Louise KirschPerception, Action and Cognition Group, INCC, Paris, France
- 13 Dec 2021
- 11 h 00 min - 12 h 00 min
- INCC Seminar Series
From the self to the other – different levels of self-other boundaries, by Louise Kirsch
Summary From the self to the other – different levels of self-other boundaries
The ability to correctly identify where the self starts and where it ends is fundamental to appropriately interact with other individuals in a multisensory world. This ability relies on different key mechanisms ranging from physical body representation, spatial representation, as well as affective representation. Fundamental research has shown that self-boundaries (i.e. the boundaries between self and non-self) are plastic, as they can change as a function of our experience. In this talk, I will mainly focus on the impact of tactile experience. Indeed, the importance of touch is often neglected, but it is essential to development and social interactions. I will bring together results from behavioural experiments in healthy human and neurological patients, showing how sensory/tactile experiences can shape self-other physical, spatial and emotional boundaries. This research has far reaching applications in the clinical domain, as a better understanding of what influences perception of the self and others might help several clinical populations (e.g. stroke patients, amputees, and patients with psychopathologies of the self, such as autism and schizophrenia), but should also resonate for research on non-human species.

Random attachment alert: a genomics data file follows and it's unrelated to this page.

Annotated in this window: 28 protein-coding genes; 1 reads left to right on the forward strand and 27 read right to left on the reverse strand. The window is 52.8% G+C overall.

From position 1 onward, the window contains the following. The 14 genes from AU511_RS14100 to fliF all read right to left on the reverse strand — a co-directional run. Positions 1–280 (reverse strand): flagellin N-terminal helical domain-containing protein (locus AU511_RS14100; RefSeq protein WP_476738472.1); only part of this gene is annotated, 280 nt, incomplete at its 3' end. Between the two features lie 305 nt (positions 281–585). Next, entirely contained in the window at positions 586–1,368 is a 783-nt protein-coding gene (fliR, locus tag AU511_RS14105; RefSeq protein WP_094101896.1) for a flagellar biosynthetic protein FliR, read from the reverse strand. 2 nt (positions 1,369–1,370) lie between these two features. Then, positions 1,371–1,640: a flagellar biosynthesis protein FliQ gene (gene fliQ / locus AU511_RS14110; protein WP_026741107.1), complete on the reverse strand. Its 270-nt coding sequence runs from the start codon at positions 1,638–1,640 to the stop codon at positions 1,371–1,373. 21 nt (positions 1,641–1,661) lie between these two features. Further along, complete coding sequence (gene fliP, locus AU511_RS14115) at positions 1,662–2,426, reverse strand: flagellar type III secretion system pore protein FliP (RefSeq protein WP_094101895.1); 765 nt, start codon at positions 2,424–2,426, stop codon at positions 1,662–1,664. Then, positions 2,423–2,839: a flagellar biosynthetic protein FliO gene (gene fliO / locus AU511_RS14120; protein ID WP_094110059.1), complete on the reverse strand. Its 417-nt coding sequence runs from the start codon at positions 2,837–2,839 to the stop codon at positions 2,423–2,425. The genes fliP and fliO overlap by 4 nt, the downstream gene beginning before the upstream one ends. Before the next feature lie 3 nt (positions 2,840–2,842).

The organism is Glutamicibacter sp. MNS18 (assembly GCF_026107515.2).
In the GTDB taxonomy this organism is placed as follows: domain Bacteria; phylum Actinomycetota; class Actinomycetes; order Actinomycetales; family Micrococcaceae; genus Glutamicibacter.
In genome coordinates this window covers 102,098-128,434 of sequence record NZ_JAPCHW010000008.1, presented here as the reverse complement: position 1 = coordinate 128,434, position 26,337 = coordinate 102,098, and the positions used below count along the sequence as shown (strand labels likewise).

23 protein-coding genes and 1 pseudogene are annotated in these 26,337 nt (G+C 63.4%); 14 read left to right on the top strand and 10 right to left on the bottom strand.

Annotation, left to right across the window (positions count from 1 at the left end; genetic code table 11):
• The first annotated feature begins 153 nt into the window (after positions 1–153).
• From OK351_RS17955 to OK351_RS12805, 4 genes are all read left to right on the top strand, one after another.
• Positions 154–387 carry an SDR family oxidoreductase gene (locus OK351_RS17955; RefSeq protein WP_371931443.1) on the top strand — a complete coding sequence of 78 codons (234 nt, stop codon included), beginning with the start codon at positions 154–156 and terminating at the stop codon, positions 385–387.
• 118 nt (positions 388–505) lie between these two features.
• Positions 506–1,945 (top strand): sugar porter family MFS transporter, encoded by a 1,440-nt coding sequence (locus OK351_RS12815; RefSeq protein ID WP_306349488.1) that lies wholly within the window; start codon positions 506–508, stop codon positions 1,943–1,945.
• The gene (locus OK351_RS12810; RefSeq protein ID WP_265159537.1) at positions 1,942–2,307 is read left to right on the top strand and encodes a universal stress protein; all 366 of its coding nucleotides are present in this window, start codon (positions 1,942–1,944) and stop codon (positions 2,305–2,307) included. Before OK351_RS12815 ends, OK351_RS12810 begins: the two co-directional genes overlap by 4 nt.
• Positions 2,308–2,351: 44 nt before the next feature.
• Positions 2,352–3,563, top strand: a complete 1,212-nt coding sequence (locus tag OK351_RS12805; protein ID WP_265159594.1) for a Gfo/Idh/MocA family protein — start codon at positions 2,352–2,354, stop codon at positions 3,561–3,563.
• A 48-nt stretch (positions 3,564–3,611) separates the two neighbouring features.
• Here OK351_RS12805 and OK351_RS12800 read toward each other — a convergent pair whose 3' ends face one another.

Short Biography After completing the Cogmaster in 2011, Louise completed her PhD in cognitive neuroscience at Bangor University in Wales under the supervision of Emily Cross, investigating how action experience influences action perception and how aesthetic evaluation of movement is impacted by experience. She then did a first postdoctorate with Katerina Fotopoulou at University College London, and a second one at the Institute of Inteligent Systems and Robotics (ISIR) with Malika Auvray and Vincent Hayward at Sorbonne Université. She has just been recruited as Maître de Conférence to teach Cognitive Sciences at UP. Her main research interests lie at the boundaries between multisensory perception, social cognition and affective neuroscience, testing both healthy and pathological human participants, using behavioural, physiological and imagery techniques. More recently, she has a particular interest in studying affective touch as a sensory modality to communicate emotions but also shaping the bodily self.
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Onglet « Saint Germain », then « Salle de conférence ».